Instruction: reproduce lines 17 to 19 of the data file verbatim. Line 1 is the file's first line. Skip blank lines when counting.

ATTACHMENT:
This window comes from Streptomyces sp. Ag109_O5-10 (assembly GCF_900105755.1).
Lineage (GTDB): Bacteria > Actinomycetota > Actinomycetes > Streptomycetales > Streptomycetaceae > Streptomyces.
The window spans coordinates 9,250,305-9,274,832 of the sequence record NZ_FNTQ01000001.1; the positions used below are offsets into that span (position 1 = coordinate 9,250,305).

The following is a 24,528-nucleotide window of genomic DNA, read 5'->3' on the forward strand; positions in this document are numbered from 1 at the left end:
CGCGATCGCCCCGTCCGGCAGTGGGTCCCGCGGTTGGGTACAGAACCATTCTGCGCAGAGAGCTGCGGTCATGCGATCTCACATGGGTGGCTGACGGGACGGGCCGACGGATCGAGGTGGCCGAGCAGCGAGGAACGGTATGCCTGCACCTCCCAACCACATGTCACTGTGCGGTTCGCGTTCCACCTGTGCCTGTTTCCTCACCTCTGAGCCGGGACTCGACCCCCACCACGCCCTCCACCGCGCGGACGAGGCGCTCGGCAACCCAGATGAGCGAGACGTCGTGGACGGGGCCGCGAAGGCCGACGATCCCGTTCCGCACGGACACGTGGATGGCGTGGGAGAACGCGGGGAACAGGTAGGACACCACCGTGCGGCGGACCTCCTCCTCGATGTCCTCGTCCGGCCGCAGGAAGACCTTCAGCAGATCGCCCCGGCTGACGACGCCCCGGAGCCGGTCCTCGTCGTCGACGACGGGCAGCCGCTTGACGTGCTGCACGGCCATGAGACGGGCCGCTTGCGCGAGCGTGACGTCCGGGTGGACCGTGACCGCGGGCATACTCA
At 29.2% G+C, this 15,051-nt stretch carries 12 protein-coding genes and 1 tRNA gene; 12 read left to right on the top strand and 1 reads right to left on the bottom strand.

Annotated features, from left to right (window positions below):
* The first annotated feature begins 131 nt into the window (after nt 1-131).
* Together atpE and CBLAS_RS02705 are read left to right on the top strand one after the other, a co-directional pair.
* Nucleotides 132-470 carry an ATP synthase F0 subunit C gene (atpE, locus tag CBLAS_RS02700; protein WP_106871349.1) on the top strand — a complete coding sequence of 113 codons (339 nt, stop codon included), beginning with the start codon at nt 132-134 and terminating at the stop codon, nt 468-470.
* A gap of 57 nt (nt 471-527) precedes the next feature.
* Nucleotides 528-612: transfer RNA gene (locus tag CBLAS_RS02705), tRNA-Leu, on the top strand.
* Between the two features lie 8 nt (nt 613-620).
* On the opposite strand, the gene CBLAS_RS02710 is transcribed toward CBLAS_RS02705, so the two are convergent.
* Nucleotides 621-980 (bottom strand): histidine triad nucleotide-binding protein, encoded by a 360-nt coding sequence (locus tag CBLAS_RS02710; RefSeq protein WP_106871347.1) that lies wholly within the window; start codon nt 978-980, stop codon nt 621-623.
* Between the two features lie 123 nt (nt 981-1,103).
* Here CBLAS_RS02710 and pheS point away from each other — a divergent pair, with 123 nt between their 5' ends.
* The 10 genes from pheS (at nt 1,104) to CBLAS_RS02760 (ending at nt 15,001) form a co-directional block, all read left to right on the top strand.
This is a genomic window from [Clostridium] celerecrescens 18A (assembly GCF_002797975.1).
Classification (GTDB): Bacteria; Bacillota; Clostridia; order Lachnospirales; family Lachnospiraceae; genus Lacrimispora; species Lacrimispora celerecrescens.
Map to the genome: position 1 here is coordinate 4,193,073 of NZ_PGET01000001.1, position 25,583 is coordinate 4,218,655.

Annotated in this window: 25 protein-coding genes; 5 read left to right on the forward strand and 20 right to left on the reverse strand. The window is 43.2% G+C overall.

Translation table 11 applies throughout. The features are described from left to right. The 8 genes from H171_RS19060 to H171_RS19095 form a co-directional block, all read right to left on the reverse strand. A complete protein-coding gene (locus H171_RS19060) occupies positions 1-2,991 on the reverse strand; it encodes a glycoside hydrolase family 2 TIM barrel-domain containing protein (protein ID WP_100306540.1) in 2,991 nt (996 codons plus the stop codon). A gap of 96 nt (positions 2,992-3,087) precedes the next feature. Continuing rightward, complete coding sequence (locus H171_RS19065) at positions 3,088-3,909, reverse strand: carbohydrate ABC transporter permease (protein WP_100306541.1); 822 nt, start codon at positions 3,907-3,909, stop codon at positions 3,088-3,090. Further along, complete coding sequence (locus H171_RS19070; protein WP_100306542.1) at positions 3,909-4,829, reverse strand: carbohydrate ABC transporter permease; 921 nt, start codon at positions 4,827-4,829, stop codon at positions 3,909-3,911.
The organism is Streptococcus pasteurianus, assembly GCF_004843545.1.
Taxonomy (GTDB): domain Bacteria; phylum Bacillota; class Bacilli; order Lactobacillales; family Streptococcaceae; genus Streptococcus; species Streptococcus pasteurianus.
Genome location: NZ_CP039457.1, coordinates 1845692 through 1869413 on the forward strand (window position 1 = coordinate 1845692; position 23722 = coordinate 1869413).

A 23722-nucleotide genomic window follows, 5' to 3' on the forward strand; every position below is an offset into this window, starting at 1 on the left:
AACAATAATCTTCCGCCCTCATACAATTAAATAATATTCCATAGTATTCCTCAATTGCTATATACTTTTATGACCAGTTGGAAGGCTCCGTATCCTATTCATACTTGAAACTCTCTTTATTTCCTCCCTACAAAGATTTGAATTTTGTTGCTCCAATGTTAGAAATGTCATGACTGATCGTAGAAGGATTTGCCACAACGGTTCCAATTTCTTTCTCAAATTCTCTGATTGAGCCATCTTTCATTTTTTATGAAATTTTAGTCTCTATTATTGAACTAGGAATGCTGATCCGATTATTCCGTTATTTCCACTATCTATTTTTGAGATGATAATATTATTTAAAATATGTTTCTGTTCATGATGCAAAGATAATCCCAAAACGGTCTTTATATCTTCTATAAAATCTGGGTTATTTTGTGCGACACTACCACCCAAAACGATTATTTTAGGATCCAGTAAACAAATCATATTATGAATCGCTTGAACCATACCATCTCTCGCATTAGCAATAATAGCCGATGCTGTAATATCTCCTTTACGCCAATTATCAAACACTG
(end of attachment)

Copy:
* Here CBLAS_RS02710 and pheS point away from each other — a divergent pair, with 123 nt between their 5' ends.
* The 10 genes from pheS (at nt 1,104) to CBLAS_RS02760 (ending at nt 15,001) form a co-directional block, all read left to right on the top strand.
This is a genomic window from [Clostridium] celerecrescens 18A (assembly GCF_002797975.1).